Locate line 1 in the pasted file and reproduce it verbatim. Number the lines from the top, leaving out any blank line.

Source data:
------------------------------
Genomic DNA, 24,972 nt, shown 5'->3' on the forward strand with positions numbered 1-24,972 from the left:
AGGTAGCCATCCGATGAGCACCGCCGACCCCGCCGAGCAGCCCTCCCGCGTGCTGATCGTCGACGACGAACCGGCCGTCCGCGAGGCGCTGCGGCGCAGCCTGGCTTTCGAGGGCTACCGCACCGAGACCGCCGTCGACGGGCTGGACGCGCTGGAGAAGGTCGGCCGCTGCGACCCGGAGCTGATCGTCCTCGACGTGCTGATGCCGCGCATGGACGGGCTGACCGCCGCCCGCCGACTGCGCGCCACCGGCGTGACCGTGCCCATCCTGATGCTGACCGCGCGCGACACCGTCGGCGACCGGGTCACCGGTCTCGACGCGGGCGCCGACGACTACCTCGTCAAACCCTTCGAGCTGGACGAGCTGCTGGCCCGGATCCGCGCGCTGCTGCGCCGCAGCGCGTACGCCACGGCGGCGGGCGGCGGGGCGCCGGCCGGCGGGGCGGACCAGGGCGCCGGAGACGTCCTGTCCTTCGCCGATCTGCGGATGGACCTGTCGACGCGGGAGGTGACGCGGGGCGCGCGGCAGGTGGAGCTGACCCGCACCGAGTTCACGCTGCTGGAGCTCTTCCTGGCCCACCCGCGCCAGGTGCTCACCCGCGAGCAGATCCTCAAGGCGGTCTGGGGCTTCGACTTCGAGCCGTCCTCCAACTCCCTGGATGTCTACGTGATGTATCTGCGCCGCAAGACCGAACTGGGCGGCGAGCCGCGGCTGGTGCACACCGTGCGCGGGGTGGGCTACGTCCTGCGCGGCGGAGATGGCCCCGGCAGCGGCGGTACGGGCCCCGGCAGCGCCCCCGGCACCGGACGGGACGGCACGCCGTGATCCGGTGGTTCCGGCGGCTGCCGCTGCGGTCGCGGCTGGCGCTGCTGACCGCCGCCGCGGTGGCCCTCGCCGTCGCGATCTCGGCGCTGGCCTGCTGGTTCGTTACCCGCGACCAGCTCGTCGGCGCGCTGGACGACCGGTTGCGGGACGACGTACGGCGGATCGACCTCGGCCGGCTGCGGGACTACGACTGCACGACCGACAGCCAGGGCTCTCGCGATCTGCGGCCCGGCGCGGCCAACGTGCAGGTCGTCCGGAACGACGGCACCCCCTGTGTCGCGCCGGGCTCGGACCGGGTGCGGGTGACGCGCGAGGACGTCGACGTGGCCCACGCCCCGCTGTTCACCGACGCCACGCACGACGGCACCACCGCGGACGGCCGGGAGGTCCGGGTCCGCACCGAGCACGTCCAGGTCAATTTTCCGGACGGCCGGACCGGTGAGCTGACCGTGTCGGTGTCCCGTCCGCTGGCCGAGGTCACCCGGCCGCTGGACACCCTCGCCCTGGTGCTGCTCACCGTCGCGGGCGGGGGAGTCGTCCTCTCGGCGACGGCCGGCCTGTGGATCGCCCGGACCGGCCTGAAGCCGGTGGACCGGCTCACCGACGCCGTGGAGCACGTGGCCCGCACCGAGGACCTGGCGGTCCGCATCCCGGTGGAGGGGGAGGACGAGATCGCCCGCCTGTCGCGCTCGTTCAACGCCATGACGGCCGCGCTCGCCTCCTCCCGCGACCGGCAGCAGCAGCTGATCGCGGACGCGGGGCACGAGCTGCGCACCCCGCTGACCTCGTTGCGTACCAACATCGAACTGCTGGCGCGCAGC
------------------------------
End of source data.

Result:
Genomic DNA, 24,972 nt, shown 5'->3' on the forward strand with positions numbered 1-24,972 from the left: